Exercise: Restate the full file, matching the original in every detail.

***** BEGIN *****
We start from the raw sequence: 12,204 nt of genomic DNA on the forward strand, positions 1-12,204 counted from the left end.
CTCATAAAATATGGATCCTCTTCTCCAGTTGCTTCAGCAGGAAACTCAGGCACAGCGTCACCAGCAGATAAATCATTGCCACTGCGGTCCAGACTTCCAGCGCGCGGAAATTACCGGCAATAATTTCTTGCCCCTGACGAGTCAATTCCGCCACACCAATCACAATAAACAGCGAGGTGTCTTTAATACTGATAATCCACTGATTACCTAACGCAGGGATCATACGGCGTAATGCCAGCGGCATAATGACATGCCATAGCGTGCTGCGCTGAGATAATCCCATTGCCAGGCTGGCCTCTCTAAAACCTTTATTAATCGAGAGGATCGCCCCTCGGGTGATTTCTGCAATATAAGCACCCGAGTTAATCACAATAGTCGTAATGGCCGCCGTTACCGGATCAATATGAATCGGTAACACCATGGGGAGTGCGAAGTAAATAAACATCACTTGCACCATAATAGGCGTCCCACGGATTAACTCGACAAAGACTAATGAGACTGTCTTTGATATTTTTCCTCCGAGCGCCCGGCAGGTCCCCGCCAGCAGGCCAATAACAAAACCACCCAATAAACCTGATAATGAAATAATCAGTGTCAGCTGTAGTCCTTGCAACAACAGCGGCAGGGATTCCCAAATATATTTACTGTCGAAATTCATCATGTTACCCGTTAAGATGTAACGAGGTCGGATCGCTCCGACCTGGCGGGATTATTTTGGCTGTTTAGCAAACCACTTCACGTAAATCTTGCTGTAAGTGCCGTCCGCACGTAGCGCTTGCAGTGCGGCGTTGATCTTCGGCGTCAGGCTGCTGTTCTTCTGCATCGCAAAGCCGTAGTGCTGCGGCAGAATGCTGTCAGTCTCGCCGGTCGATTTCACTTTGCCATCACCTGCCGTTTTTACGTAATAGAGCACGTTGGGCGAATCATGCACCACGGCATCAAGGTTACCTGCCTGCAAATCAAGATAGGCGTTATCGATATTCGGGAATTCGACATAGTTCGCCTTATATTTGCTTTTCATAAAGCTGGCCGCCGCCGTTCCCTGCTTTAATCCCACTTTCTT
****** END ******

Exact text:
We start from the raw sequence: 12,204 nt of genomic DNA on the forward strand, positions 1-12,204 counted from the left end.
CTCATAAAATATGGATCCTCTTCTCCAGTTGCTTCAGCAGGAAACTCAGGCACAGCGTCACCAGCAGATAAATCATTGCCACTGCGGTCCAGACTTCCAGCGCGCGGAAATTACCGGCAATAATTTCTTGCCCCTGACGAGTCAATTCCGCCACACCAATCACAATAAACAGCGAGGTGTCTTTAATACTGATAATCCACTGATTACCTAACGCAGGGATCATACGGCGTAATGCCAGCGGCATAATGACATGCCATAGCGTGCTGCGCTGAGATAATCCCATTGCCAGGCTGGCCTCTCTAAAACCTTTATTAATCGAGAGGATCGCCCCTCGGGTGATTTCTGCAATATAAGCACCCGAGTTAATCACAATAGTCGTAATGGCCGCCGTTACCGGATCAATATGAATCGGTAACACCATGGGGAGTGCGAAGTAAATAAACATCACTTGCACCATAATAGGCGTCCCACGGATTAACTCGACAAAGACTAATGAGACTGTCTTTGATATTTTTCCTCCGAGCGCCCGGCAGGTCCCCGCCAGCAGGCCAATAACAAAACCACCCAATAAACCTGATAATGAAATAATCAGTGTCAGCTGTAGTCCTTGCAACAACAGCGGCAGGGATTCCCAAATATATTTACTGTCGAAATTCATCATGTTACCCGTTAAGATGTAACGAGGTCGGATCGCTCCGACCTGGCGGGATTATTTTGGCTGTTTAGCAAACCACTTCACGTAAATCTTGCTGTAAGTGCCGTCCGCACGTAGCGCTTGCAGTGCGGCGTTGATCTTCGGCGTCAGGCTGCTGTTCTTCTGCATCGCAAAGCCGTAGTGCTGCGGCAGAATGCTGTCAGTCTCGCCGGTCGATTTCACTTTGCCATCACCTGCCGTTTTTACGTAATAGAGCACGTTGGGCGAATCATGCACCACGGCATCAAGGTTACCTGCCTGCAAATCAAGATAGGCGTTATCGATATTCGGGAATTCGACATAGTTCGCCTTATATTTGCTTTTCATAAAGCTGGCCGCCGCCGTTCCCTGCTTTAATCCCACTTTCTT